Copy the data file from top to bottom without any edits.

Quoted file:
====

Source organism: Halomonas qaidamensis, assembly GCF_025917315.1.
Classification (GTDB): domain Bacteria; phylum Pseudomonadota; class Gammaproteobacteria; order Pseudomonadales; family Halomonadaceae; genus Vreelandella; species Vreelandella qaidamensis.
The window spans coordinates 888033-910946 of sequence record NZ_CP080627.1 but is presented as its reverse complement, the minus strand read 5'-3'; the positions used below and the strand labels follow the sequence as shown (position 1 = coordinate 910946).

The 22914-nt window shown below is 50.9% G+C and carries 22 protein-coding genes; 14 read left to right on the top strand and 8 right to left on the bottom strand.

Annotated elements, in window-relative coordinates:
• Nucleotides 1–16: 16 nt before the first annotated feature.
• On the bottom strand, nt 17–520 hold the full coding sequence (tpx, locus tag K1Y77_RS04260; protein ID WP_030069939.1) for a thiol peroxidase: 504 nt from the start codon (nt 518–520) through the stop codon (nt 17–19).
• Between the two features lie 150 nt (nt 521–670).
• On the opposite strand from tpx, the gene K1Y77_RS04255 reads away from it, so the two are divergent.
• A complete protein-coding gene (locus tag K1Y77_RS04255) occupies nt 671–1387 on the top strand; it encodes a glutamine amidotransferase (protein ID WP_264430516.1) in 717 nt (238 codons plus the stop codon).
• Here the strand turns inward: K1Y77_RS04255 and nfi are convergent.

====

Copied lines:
Source organism: Halomonas qaidamensis, assembly GCF_025917315.1.
Classification (GTDB): domain Bacteria; phylum Pseudomonadota; class Gammaproteobacteria; order Pseudomonadales; family Halomonadaceae; genus Vreelandella; species Vreelandella qaidamensis.
The window spans coordinates 888033-910946 of sequence record NZ_CP080627.1 but is presented as its reverse complement, the minus strand read 5'-3'; the positions used below and the strand labels follow the sequence as shown (position 1 = coordinate 910946).

The 22914-nt window shown below is 50.9% G+C and carries 22 protein-coding genes; 14 read left to right on the top strand and 8 right to left on the bottom strand.

Annotated elements, in window-relative coordinates:
• Nucleotides 1–16: 16 nt before the first annotated feature.
• On the bottom strand, nt 17–520 hold the full coding sequence (tpx, locus tag K1Y77_RS04260; protein ID WP_030069939.1) for a thiol peroxidase: 504 nt from the start codon (nt 518–520) through the stop codon (nt 17–19).
• Between the two features lie 150 nt (nt 521–670).
• On the opposite strand from tpx, the gene K1Y77_RS04255 reads away from it, so the two are divergent.
• A complete protein-coding gene (locus tag K1Y77_RS04255) occupies nt 671–1387 on the top strand; it encodes a glutamine amidotransferase (protein ID WP_264430516.1) in 717 nt (238 codons plus the stop codon).
• Here the strand turns inward: K1Y77_RS04255 and nfi are convergent.